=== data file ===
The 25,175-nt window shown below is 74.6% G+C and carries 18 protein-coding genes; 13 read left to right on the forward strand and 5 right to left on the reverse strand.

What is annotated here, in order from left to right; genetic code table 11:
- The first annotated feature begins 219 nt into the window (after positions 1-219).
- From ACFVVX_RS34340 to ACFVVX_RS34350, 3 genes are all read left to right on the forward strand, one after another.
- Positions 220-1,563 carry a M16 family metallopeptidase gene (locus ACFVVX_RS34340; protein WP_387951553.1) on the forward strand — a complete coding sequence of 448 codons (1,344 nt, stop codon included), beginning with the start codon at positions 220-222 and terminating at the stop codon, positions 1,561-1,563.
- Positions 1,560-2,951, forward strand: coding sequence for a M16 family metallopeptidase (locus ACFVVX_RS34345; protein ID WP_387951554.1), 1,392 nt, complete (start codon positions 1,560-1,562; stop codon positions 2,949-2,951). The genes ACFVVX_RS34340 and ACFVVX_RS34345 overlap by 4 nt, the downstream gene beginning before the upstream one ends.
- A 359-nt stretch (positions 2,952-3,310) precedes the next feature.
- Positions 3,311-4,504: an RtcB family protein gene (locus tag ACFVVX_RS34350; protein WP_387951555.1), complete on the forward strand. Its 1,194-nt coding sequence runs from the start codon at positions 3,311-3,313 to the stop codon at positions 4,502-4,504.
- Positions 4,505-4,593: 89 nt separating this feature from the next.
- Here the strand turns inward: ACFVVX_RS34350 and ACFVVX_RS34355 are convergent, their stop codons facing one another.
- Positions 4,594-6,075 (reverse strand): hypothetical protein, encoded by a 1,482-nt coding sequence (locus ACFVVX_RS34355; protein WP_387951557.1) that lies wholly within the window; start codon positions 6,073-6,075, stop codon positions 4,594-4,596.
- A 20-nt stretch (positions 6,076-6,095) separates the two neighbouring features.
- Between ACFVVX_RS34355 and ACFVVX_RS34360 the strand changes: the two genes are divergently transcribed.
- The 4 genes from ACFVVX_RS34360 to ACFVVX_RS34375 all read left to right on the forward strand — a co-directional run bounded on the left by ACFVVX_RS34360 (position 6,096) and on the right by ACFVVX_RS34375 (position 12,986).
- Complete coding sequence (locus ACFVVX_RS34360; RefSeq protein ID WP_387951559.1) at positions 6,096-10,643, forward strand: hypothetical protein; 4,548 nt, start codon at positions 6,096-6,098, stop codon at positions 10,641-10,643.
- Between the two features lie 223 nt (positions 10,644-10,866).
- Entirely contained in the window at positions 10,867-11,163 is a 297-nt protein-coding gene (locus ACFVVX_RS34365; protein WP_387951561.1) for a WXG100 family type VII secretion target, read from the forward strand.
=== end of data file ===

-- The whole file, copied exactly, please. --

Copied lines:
The 25,175-nt window shown below is 74.6% G+C and carries 18 protein-coding genes; 13 read left to right on the forward strand and 5 right to left on the reverse strand.

What is annotated here, in order from left to right; genetic code table 11:
- The first annotated feature begins 219 nt into the window (after positions 1-219).
- From ACFVVX_RS34340 to ACFVVX_RS34350, 3 genes are all read left to right on the forward strand, one after another.
- Positions 220-1,563 carry a M16 family metallopeptidase gene (locus ACFVVX_RS34340; protein WP_387951553.1) on the forward strand — a complete coding sequence of 448 codons (1,344 nt, stop codon included), beginning with the start codon at positions 220-222 and terminating at the stop codon, positions 1,561-1,563.
- Positions 1,560-2,951, forward strand: coding sequence for a M16 family metallopeptidase (locus ACFVVX_RS34345; protein ID WP_387951554.1), 1,392 nt, complete (start codon positions 1,560-1,562; stop codon positions 2,949-2,951). The genes ACFVVX_RS34340 and ACFVVX_RS34345 overlap by 4 nt, the downstream gene beginning before the upstream one ends.
- A 359-nt stretch (positions 2,952-3,310) precedes the next feature.
- Positions 3,311-4,504: an RtcB family protein gene (locus tag ACFVVX_RS34350; protein WP_387951555.1), complete on the forward strand. Its 1,194-nt coding sequence runs from the start codon at positions 3,311-3,313 to the stop codon at positions 4,502-4,504.
- Positions 4,505-4,593: 89 nt separating this feature from the next.
- Here the strand turns inward: ACFVVX_RS34350 and ACFVVX_RS34355 are convergent, their stop codons facing one another.
- Positions 4,594-6,075 (reverse strand): hypothetical protein, encoded by a 1,482-nt coding sequence (locus ACFVVX_RS34355; protein WP_387951557.1) that lies wholly within the window; start codon positions 6,073-6,075, stop codon positions 4,594-4,596.
- A 20-nt stretch (positions 6,076-6,095) separates the two neighbouring features.
- Between ACFVVX_RS34355 and ACFVVX_RS34360 the strand changes: the two genes are divergently transcribed.
- The 4 genes from ACFVVX_RS34360 to ACFVVX_RS34375 all read left to right on the forward strand — a co-directional run bounded on the left by ACFVVX_RS34360 (position 6,096) and on the right by ACFVVX_RS34375 (position 12,986).
- Complete coding sequence (locus ACFVVX_RS34360; RefSeq protein ID WP_387951559.1) at positions 6,096-10,643, forward strand: hypothetical protein; 4,548 nt, start codon at positions 6,096-6,098, stop codon at positions 10,641-10,643.
- Between the two features lie 223 nt (positions 10,644-10,866).
- Entirely contained in the window at positions 10,867-11,163 is a 297-nt protein-coding gene (locus ACFVVX_RS34365; protein WP_387951561.1) for a WXG100 family type VII secretion target, read from the forward strand.